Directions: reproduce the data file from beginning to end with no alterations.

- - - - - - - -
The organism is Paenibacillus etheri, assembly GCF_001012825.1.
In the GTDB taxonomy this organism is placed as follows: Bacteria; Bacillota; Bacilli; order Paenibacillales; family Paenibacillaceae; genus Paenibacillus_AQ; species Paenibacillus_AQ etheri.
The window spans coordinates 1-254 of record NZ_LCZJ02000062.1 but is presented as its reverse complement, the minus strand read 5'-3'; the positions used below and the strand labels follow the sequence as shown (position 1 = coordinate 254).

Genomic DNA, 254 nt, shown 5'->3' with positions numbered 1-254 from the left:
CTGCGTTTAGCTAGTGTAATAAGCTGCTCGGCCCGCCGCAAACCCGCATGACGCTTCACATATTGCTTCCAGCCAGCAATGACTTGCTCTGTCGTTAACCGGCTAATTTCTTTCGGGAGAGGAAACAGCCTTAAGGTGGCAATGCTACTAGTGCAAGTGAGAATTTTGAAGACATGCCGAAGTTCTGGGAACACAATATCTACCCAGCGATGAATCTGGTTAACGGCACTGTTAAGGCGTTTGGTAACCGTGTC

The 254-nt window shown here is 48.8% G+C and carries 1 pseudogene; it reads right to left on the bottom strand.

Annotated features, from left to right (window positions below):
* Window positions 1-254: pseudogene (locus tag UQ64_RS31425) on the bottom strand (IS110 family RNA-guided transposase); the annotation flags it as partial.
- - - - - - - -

The organism is Paenibacillus etheri, assembly GCF_001012825.1.
In the GTDB taxonomy this organism is placed as follows: Bacteria; Bacillota; Bacilli; order Paenibacillales; family Paenibacillaceae; genus Paenibacillus_AQ; species Paenibacillus_AQ etheri.
The window spans coordinates 1-254 of record NZ_LCZJ02000062.1 but is presented as its reverse complement, the minus strand read 5'-3'; the positions used below and the strand labels follow the sequence as shown (position 1 = coordinate 254).

Genomic DNA, 254 nt, shown 5'->3' with positions numbered 1-254 from the left:
CTGCGTTTAGCTAGTGTAATAAGCTGCTCGGCCCGCCGCAAACCCGCATGACGCTTCACATATTGCTTCCAGCCAGCAATGACTTGCTCTGTCGTTAACCGGCTAATTTCTTTCGGGAGAGGAAACAGCCTTAAGGTGGCAATGCTACTAGTGCAAGTGAGAATTTTGAAGACATGCCGAAGTTCTGGGAACACAATATCTACCCAGCGATGAATCTGGTTAACGGCACTGTTAAGGCGTTTGGTAACCGTGTC

The 254-nt window shown here is 48.8% G+C and carries 1 pseudogene; it reads right to left on the bottom strand.

Annotated features, from left to right (window positions below):
* Window positions 1-254: pseudogene (locus tag UQ64_RS31425) on the bottom strand (IS110 family RNA-guided transposase); the annotation flags it as partial.